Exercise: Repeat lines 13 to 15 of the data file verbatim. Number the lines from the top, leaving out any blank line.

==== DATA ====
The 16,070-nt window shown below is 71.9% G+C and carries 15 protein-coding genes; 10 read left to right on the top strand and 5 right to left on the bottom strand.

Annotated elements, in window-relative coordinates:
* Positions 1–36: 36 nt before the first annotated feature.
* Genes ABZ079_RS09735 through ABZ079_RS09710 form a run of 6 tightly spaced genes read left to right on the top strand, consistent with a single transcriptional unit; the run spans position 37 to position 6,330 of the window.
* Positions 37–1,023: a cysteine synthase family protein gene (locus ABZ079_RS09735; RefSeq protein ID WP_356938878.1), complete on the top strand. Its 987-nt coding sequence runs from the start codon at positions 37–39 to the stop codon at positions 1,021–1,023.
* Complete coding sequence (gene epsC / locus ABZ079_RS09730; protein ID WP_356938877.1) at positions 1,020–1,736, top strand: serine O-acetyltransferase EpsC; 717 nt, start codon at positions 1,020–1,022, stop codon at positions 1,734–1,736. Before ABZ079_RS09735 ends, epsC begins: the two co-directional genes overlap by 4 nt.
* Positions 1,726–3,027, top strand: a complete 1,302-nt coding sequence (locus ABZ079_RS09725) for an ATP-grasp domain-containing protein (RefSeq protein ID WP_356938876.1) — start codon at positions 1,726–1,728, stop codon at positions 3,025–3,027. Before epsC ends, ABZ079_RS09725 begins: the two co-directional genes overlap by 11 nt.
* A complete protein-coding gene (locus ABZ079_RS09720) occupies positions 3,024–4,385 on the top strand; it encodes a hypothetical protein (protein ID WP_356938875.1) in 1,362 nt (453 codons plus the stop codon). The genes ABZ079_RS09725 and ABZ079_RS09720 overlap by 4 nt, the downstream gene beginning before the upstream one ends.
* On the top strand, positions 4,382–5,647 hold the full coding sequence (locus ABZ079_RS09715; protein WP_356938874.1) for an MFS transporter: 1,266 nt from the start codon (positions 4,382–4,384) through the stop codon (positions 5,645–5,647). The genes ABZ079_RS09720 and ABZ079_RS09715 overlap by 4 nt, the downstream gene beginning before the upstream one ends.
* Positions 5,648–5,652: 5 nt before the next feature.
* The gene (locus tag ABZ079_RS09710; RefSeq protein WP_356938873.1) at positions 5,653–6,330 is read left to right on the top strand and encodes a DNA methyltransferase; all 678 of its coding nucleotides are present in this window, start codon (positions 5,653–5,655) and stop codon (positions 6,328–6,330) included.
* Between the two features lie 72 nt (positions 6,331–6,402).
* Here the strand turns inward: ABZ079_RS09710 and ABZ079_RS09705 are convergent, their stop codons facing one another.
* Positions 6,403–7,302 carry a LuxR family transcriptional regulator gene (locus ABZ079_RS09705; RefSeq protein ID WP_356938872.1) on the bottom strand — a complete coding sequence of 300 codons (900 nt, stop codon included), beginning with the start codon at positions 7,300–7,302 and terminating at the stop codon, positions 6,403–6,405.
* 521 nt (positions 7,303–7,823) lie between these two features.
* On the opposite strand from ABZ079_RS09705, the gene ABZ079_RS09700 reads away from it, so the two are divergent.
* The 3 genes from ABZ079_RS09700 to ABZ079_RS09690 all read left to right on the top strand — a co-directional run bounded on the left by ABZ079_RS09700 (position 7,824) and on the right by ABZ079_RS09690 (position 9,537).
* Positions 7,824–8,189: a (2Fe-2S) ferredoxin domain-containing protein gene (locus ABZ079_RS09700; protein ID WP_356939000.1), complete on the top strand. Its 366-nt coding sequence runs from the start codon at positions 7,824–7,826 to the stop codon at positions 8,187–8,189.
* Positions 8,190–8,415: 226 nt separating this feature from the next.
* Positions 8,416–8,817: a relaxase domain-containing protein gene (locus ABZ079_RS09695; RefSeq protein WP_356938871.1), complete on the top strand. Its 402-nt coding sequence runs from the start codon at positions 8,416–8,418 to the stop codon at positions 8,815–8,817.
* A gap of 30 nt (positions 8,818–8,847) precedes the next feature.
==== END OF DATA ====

* Here the strand turns inward: ABZ079_RS09710 and ABZ079_RS09705 are convergent, their stop codons facing one another.
* Positions 6,403–7,302 carry a LuxR family transcriptional regulator gene (locus ABZ079_RS09705; RefSeq protein ID WP_356938872.1) on the bottom strand — a complete coding sequence of 300 codons (900 nt, stop codon included), beginning with the start codon at positions 7,300–7,302 and terminating at the stop codon, positions 6,403–6,405.
* 521 nt (positions 7,303–7,823) lie between these two features.